A “debate” on Afghanistan?

Yesterday, the New York Times online service hosted a “debate” about U.S. strategy in Afghanistan, in response to the leaking of commanding general Stanley McChrystal’s memo stating that more troops were necessary to avoid defeat. Unfortunately, the six people they asked to debate the issue (Gretchen Peters, James Morin, Vanda Feldab-Brown, Frederick and Kimberly Kagan, ...

Walt-Steve-foreign-policy-columnist20
Walt-Steve-foreign-policy-columnist20
Stephen M. Walt
By , a columnist at Foreign Policy and the Robert and Renée Belfer professor of international relations at Harvard University.
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580680_090922_walt1b2.jpg

Yesterday, the New York Times online service hosted a "debate" about U.S. strategy in Afghanistan, in response to the leaking of commanding general Stanley McChrystal's memo stating that more troops were necessary to avoid defeat. Unfortunately, the six people they asked to debate the issue (Gretchen Peters, James Morin, Vanda Feldab-Brown, Frederick and Kimberly Kagan, and Kori Schake) all seemed to be open supporters of the U.S. military commitment there. So when asked "how should additional troops be deployed? What types of specialized personnel are needed now?" none of the Times's chosen panel responded by saying "more troops are not the answer." In short, the six panelists managed to avoid the real question that President Obama (and the nation) faces: should the United States increase its presence in the hopes of reversing the situation, or should it cut its losses and get out? Would it really have been so bad to have at least one genuine skeptic of the war included among the respondents?

Yesterday, the New York Times online service hosted a “debate” about U.S. strategy in Afghanistan, in response to the leaking of commanding general Stanley McChrystal’s memo stating that more troops were necessary to avoid defeat. Unfortunately, the six people they asked to debate the issue (Gretchen Peters, James Morin, Vanda Feldab-Brown, Frederick and Kimberly Kagan, and Kori Schake) all seemed to be open supporters of the U.S. military commitment there. So when asked “how should additional troops be deployed? What types of specialized personnel are needed now?” none of the Times‘s chosen panel responded by saying “more troops are not the answer.” In short, the six panelists managed to avoid the real question that President Obama (and the nation) faces: should the United States increase its presence in the hopes of reversing the situation, or should it cut its losses and get out? Would it really have been so bad to have at least one genuine skeptic of the war included among the respondents?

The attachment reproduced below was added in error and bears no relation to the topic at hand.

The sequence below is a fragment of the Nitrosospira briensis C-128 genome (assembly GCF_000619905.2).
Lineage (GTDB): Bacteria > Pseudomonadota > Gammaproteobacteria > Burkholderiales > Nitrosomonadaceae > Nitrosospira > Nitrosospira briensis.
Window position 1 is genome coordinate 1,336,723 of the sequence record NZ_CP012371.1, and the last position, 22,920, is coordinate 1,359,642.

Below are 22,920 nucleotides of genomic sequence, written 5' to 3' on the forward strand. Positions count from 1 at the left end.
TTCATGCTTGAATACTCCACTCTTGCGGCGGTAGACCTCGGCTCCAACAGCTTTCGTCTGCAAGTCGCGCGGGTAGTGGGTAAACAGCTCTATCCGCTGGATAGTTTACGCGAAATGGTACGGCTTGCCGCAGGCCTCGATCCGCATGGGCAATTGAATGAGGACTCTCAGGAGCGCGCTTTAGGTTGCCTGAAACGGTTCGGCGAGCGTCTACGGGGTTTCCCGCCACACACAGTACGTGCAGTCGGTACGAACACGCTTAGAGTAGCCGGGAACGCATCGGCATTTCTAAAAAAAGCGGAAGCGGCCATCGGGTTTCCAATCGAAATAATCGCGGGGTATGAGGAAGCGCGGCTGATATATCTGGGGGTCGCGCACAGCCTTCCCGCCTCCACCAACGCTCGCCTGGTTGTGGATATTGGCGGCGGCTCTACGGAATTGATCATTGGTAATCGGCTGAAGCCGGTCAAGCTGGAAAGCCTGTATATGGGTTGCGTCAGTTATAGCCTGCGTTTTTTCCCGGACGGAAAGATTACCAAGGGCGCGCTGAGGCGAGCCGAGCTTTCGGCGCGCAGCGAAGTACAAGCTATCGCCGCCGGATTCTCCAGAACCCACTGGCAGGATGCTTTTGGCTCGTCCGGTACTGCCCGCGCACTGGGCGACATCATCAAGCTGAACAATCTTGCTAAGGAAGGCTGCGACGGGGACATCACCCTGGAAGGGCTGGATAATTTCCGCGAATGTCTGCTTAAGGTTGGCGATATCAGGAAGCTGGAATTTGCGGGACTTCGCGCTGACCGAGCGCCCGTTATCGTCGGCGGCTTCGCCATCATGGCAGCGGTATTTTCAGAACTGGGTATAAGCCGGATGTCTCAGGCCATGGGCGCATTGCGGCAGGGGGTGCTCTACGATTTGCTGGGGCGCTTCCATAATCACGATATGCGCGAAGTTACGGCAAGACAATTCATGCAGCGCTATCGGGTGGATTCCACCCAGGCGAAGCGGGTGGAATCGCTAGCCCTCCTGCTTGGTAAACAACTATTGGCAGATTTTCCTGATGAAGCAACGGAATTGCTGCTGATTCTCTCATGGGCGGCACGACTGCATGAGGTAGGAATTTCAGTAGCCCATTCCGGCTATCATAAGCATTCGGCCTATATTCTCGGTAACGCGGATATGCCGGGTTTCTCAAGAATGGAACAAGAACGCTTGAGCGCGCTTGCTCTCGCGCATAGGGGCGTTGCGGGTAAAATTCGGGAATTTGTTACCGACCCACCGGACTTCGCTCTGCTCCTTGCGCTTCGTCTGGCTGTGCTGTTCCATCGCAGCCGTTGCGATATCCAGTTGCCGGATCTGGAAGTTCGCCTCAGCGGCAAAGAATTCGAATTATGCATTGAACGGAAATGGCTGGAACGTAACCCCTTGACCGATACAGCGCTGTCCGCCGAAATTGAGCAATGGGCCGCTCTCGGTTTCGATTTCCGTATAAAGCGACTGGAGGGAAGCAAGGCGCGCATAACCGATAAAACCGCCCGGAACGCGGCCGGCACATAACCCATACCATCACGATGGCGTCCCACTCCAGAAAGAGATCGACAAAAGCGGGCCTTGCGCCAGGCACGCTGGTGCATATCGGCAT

DAVID FURST/AFP/Getty Images

Stephen M. Walt is a columnist at Foreign Policy and the Robert and Renée Belfer professor of international relations at Harvard University. Twitter: @stephenwalt

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